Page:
One hundred and eight years of not winning a World Series leaves behind a lot of errands to run, and it seems like the Chicago Cubs have spent the entire season running them. Every other day, it seems like they're raising a pennant, visiting the White House, giving out another
One hundred and eight years of not winning a World Series leaves behind a lot of errands to run, and it seems like the Chicago Cubs have spent the entire season running them. Every other day, it seems like they're raising a pennant, visiting the White House, giving out another World Series ring, celebrating anew.
You can't blame them, of course. We all know how many emails pile up when we're on vacation for just a week, so 108 years. ... Yes, there are things to do. Still, time does move on, and even the best parties end, and the Cubs themselves are trying to recapture the magic in a year when the Los Angeles Dodgers and Houston Astros seem to have snapped up all the good mojo.
On the day of the non-waiver Trade Deadline -- a day when the Dodgers and Yankees got even better -- the Cubs were busy announcing that they had given out another World Series ring.
But this one was different. This ring was for Steve Bartman.
At least once a month for the past 14 years, I have thought about Bartman -- which is strange, because I am not from Chicago, and I certainly did not grow up a Cubs fan. His story haunted me in ways that are hard to describe. Two days after Bartman reached up for a foul ball like anyone would, I wrote one of the angrier columns of my days at The Kansas City Star under the headline: "Cubs fans should be ashamed."
"You would have reached for the ball.
Oh yeah. You can deny it. You can say that you would have thought quick, moved out of the way, sacrificed your body, whatever. You would have reached for the ball. I would have reached for the ball. Everybody would have reached for the ball. The last couple of days, it seems like the sports world has gone mad. Newspapers, broadcasters, fans, talk-show hosts, politicians, everybody goes after one poor lifetime Cubs fan who made the single mistake of being human and reaching up for a baseball hit at him.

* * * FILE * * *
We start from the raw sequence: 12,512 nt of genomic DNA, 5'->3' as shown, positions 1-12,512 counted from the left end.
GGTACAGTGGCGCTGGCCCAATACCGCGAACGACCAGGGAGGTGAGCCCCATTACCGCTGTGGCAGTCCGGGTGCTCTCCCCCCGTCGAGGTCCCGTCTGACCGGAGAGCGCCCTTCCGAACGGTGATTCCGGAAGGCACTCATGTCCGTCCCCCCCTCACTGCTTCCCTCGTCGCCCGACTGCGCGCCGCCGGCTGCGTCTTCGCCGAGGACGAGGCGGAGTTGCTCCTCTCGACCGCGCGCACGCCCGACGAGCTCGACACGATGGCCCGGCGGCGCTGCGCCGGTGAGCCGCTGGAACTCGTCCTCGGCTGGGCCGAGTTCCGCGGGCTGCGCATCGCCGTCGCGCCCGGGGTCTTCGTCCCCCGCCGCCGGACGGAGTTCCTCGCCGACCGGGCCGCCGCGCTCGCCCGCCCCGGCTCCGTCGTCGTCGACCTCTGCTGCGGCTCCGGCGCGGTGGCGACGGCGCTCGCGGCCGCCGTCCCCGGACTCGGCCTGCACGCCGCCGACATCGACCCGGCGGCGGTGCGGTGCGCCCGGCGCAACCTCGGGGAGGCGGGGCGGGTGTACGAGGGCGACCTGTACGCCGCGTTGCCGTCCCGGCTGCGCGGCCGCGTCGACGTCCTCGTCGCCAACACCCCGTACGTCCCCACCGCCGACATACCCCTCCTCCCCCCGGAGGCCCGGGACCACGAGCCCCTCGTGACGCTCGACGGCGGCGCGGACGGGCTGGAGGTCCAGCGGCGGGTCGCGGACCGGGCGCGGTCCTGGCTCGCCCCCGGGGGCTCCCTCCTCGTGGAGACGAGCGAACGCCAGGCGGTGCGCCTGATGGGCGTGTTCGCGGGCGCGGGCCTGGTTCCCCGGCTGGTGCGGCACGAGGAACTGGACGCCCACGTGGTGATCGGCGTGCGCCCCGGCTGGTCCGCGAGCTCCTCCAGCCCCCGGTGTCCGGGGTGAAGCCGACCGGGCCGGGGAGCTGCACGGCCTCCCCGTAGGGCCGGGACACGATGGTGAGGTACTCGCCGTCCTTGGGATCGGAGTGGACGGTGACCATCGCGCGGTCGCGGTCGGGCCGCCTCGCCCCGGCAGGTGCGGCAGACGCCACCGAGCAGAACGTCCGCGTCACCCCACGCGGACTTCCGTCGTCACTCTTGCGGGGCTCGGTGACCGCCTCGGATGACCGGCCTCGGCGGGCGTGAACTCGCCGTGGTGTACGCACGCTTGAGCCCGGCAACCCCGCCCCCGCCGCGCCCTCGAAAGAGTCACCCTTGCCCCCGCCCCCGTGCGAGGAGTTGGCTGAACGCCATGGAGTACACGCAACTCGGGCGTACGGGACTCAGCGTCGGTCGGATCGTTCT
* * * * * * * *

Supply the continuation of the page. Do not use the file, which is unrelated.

What an American disgrace."
That was 2003, a long time ago, but that anger I felt then has never quite faded away. It's difficult to quite recapture the madness of that time. The Cubs were famously five outs away from the World Series when the ball was hit toward Bartman, who was sitting in the stands along the left-field line. Chicago's Moises Alou thought he had a shot at it, he leaped up and Bartman (and really, everyone sitting around him) reached for the ball. Bartman deflected it. Alou was so furious he threw his glove and screamed.
The Cubs fell apart -- errors, intentional walks, terrible pitching, etc.
And everyone blamed Bartman.
It was the nastiest reaction imaginable. The television cameras just hovered around Steve Bartman. Hs supposedly had to stay in a Cubs office for his own safety. And then came the reaction, the deranged reaction. Remember Rod Blagojevich? He was governor of Illinois then -- this was before he was impeached, disbarred, arrested and sentenced to prison -- and he came out with a statement: "Nobody can justify any kind of threat to someone who does something stupid like reach for that ball."
Cubs manager Dusty Baker seemed to blame Bartman after the game ("I've never understood why fans do that, because if you're a fan of a team, you try to get out of the way"). Florida Governor Jeb Bush offered Bartman asylum in Florida. Jimmy Kimmel sent a pizza to Bartman's house. A few sports columnists across America called Bartman the idiot Cubs fan, a goof, a nerd, Captain Oblivious, a meddler, a jerk. Fans were even harsher. People dressed up like Steve for Halloween; and some were booed for doing so. Bartman's address was posted in various places. He and his family were hounded. Threats. Insults. Bartman basically went into hiding.